When the Beavers moved over to Multnomah Stadium in 1956, a little something was lost, but not a lot. The smells and sounds were the same. But the venue was bigger, and not really tailored to baseball as was the cozier Vaughn Street. Multnomah Stadium had been a multi-use facility primarily for football, dog racing, concerts, and even the bizarre spectacle of ski jumping. That early version of the park held 27,000 people, which was huge by minor league standards. It had a bit of a coldness to it owing to I’m not sure what, perhaps it had never been properly blessed and cleared by the baseball deities. There was an organ player, and there were bleachers in left field and center. Because of the oblong shape of the thing, the distance to the left field fence (310’) was relatively short and the distance to the right field fence (345’) was a bit long. For anyone to hit a ball out of the stadium in straight away center as I saw Willie McCovey do in 1958, was a prodigious feat. This had to have been one of the bigger parks in minor league baseball.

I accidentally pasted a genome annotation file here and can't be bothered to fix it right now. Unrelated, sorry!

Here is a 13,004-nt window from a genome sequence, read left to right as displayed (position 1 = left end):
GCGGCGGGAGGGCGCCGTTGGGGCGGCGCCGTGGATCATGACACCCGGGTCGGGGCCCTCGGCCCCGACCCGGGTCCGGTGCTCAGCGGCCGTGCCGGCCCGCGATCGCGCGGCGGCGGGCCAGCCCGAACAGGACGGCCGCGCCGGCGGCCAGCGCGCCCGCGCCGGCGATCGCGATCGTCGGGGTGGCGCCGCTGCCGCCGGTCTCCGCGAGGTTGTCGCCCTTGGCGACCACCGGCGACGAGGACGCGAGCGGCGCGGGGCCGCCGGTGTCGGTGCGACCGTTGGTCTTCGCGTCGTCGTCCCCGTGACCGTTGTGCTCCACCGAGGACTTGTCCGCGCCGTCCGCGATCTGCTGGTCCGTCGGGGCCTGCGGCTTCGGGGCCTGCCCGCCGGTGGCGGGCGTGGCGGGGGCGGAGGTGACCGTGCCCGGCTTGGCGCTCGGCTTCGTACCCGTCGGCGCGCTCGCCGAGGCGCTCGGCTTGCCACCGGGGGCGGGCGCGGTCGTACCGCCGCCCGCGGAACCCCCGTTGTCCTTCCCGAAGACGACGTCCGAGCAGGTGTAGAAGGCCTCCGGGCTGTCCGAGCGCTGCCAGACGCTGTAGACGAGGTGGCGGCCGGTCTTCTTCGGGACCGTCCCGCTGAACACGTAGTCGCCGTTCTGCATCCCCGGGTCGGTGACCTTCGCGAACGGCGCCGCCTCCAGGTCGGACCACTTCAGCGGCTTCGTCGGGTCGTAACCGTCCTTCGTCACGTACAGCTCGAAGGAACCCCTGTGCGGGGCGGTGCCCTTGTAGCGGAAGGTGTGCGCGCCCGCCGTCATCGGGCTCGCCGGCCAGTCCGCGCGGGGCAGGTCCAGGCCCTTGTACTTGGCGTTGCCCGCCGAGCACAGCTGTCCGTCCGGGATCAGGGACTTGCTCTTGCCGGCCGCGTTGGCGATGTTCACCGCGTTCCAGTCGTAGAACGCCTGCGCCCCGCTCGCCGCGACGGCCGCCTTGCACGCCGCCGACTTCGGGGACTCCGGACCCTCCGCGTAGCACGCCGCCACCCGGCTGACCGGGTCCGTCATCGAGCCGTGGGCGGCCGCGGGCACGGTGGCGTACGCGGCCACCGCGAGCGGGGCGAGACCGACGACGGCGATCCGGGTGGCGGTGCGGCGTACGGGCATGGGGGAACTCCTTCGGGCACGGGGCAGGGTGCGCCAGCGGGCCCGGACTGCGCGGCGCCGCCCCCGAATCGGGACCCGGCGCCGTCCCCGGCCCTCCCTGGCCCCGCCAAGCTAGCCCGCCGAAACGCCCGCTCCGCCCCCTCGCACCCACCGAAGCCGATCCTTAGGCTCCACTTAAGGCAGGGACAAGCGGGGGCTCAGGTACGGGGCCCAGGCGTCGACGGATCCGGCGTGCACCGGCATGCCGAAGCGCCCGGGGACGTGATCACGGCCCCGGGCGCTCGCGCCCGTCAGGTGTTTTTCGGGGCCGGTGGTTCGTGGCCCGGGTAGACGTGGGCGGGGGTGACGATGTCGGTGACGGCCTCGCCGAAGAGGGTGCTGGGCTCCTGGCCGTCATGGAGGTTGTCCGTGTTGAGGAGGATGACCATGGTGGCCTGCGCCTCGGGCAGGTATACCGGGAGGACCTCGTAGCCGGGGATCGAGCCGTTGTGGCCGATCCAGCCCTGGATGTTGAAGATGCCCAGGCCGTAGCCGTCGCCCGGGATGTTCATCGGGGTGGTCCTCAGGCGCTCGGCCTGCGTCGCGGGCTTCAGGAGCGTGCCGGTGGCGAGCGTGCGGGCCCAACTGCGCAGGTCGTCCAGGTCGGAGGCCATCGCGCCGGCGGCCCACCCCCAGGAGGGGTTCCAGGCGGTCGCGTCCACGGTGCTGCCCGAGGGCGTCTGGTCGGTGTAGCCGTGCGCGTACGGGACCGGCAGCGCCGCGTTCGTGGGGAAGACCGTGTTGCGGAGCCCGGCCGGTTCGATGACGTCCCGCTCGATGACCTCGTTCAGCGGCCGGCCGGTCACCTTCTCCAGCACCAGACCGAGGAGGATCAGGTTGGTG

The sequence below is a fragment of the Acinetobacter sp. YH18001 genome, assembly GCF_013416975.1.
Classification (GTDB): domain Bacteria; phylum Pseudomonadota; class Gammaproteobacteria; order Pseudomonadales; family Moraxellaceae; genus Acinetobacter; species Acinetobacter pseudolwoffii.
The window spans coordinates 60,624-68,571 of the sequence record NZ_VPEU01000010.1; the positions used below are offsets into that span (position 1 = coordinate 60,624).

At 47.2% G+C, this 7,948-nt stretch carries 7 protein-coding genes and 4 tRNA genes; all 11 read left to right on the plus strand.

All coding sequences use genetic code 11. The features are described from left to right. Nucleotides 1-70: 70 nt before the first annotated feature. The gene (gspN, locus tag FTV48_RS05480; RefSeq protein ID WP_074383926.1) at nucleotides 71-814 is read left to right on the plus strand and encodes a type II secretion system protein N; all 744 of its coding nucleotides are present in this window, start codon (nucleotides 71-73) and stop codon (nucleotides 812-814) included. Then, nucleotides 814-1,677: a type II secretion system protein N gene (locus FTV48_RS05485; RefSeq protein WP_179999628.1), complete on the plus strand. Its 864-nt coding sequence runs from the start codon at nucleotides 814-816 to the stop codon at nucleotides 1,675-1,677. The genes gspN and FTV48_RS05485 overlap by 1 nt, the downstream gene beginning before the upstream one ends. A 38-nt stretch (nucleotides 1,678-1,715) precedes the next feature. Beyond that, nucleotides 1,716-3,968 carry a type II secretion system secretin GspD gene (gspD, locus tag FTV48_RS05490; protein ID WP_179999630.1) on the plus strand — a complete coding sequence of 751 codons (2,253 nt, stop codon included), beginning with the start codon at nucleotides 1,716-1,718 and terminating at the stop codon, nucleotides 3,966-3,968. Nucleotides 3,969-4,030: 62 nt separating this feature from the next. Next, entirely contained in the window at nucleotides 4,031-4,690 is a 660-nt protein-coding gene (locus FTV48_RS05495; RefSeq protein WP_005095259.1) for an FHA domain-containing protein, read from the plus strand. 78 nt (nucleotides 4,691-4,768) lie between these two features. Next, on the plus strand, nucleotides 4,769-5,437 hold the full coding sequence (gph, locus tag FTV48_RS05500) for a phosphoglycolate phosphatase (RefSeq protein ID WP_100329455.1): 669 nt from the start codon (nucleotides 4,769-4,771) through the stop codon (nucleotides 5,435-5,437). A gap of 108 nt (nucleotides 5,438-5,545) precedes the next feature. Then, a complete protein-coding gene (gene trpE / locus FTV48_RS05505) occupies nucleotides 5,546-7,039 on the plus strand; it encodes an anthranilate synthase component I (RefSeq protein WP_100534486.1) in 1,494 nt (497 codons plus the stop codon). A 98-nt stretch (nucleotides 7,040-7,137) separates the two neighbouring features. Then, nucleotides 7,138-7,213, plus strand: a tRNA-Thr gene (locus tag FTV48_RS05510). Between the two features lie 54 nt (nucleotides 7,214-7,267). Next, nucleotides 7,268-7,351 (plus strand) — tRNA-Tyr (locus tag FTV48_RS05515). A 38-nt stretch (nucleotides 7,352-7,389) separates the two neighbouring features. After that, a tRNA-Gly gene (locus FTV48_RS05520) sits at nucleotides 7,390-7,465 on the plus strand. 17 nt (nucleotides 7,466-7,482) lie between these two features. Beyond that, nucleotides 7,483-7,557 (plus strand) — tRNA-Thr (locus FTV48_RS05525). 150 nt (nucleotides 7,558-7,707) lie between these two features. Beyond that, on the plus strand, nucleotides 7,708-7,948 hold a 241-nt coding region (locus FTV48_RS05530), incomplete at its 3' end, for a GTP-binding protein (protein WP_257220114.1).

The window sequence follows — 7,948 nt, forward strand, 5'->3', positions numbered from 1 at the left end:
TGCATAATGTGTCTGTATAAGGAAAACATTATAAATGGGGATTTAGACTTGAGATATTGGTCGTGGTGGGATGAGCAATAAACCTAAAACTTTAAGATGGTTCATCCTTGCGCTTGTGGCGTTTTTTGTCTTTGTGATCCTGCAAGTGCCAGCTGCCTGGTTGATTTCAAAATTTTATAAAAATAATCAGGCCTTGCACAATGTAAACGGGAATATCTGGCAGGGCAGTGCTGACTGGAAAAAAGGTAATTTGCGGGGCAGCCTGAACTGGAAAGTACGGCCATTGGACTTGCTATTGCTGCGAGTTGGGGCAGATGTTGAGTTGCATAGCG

Minor league heroes with names like George Freese, Luis Marquez, Jimmy Greengrass, Ed Mickelson, Renee Valdez and Sammy Calderone thrilled me and my baseball buddy Will Crist. Beavers’ utility infielder Eddie Basinski, who had two nicknames, “The Fiddler” and “Spider”, was on hand for several seasons. So were Marquez and Freese and another great utitility man, Jack Litrell. There was actually some sense of permanence to these teams as these stars would stay around for several seasons. They may have gotten called up occasionally for their “cup of coffee” in the “bigs” for a half season or so, but ultimately these were stars of the minor leagues. In the summer of 1956, Marquez was 31; Freese was 30 and Basinski (who in 1945 wore “Dodger Blue”) was 34. These guys weren’t going anyway but sideways in baseball; they may have been minor leaguers…but they were OUR minor leaguers.